Chris (pgchris) wrote,
Chris
pgchris

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Best weekend I've had in a LONGGGGGGGGGGGGGGGGGGGGGGGGGGGG time!

Thanks to Jess, Amy, Kevin, Misty, Shannon, Kyle, Tab, Angie, Joey, Jared, Linds, Andy, Jason (haha), and everyone else who made me smile this weekend.

And of course a big shoutout to Kelly Clarkson and Reba McIntyre for putting on one of the best concerts I've ever seen.  If you don't believe me, here's the review...

In this pair, Clarkson's an ace by David Lindquist 
Indianapolis Star

As the "2 Worlds 2 Voices" co-star with 31 years of recording on her resume, Reba McEntire brought several things to Conseco Fieldhouse Friday night.

Beyond a wealth of story songs and a knack for professional entertainment, country music's McEntire provided an opportunity for pop music's Kelly Clarkson to shine. 

Clarkson, still six years shy of her 31st birthday, repeatedly brought down the house during the duo's performance -- one of just 15 dates on a smartly produced tour.

In a stress-free setting of shared songs and shared responsibilities, the original "American Idol" delivered one of the best vocal performances in the basketball arena's nine-year history.

Clarkson first wowed the estimated audience of 10,000 when she added sky-scraping runs to "Why Haven't I Heard from You?" -- a slice of honky-tonk bliss that arrived second on the program.

While acrobatic stunt vocals are a lowlight of "Idol's" legacy, Clarkson's range and resilience are too mighty to dismiss.

McEntire's voice is no liability, as evidenced by more than 50 million albums sold. But a waver and a helium tone become defining characteristics when placed in contrast to Clarkson for two hours.

The younger artist sounded ferocious during "Miss Independent," which careened far from Nashville when featuring a guitar quote of Black Sabbath's "Iron Man."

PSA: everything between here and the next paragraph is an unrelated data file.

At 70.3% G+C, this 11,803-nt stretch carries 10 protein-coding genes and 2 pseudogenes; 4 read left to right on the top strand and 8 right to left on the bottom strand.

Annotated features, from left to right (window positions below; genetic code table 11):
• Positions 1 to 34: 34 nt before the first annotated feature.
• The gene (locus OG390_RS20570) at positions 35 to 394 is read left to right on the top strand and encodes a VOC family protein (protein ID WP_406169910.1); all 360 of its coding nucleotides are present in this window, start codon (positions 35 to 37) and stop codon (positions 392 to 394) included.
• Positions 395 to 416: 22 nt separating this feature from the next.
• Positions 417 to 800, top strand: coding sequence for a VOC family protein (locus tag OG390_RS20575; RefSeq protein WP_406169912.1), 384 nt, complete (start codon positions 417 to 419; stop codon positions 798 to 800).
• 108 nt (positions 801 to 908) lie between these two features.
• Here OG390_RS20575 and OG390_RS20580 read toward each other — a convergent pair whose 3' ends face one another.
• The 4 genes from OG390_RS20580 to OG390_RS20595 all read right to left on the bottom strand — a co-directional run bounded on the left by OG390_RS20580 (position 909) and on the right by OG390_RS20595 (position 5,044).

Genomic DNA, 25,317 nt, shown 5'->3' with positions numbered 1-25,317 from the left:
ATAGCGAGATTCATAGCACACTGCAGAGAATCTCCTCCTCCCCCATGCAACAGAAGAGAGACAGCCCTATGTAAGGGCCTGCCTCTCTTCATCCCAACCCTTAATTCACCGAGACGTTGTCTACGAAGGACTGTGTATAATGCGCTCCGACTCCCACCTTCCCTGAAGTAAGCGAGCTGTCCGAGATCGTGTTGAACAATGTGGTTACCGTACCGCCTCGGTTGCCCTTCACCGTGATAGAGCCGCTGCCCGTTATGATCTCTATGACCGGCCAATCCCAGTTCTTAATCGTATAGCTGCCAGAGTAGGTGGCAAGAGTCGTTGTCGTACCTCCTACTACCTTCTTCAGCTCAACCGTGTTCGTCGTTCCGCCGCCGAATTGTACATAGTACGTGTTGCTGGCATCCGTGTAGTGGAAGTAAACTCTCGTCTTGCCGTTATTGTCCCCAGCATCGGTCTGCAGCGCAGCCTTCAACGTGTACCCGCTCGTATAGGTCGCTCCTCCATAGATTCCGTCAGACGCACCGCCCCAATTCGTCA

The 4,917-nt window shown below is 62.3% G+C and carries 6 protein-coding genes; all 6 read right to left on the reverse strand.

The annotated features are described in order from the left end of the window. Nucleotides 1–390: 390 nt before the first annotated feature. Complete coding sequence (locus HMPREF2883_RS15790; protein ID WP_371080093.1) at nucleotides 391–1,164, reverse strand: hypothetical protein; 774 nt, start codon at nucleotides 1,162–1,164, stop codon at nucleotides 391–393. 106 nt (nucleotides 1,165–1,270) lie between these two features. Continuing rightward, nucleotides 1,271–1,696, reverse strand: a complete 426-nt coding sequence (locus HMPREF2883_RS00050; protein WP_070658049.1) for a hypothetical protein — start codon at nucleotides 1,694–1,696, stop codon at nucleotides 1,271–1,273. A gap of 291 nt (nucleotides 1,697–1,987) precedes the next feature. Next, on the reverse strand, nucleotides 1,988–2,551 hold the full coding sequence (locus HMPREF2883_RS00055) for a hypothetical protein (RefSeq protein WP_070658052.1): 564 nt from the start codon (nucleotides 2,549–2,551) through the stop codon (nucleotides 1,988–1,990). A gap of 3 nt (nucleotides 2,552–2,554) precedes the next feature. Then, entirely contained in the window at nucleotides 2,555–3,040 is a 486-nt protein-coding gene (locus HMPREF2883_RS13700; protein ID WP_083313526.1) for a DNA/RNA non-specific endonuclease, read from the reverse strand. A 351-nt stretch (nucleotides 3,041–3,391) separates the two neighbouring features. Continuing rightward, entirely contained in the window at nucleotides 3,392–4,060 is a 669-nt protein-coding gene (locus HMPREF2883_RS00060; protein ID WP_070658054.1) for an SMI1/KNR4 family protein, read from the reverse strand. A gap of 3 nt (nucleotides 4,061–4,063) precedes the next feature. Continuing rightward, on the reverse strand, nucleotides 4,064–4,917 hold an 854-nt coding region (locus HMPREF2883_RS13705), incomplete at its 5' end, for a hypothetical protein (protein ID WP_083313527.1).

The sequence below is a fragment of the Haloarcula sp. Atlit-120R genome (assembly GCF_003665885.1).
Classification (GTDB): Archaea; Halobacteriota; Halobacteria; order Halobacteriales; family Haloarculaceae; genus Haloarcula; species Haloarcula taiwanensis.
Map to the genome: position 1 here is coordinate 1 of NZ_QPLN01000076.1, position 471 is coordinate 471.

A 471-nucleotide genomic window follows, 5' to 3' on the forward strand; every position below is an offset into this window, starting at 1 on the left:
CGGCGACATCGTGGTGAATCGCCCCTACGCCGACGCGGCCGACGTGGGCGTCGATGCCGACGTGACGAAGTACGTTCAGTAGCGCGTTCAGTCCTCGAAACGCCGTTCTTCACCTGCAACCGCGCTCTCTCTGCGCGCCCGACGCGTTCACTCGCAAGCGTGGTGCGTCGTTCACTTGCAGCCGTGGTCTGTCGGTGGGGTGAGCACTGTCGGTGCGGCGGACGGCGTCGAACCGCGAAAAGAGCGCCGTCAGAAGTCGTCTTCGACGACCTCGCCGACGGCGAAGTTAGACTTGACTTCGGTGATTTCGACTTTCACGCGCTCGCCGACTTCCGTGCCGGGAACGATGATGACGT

Clarkson's tone was full and robust on "The Greatest Man I Never Knew," McEntire's emotional tribute to her father.

And fans in the first 20 rows fanned their arms in "we're not worthy" reverence of Clarkson when she sang Patty Griffin's gospel-tinged "Up to the Mountain."

Thirteen backing musicians gave the show an equation of powerful singing plus powerful instrumentation. The players were equally adept at twang and soul, most notably when steel guitar and fiddle added accents to Clarkson's "Beautiful Disaster."

McEntire, dressed in blue jeans and a sleeveless top to match Clarkson's wardrobe, did her best work during a version of 1993 hit "Does He Love You?"

She and Clarkson portrayed a wife and a mistress who traded lines to transform a duet into a duel.

The "2 Worlds 2 Voices" tour seems to be succeeding in distancing Clarkson from last year's true-life verbal sparring with record label executive Clive Davis. 

Her voice has far more staying power than that particular inside-the-industry squabble. 

And that is all.  I'm off to bed, then up to pack for Florida!!!!!!!!  :)

Night!!!!!
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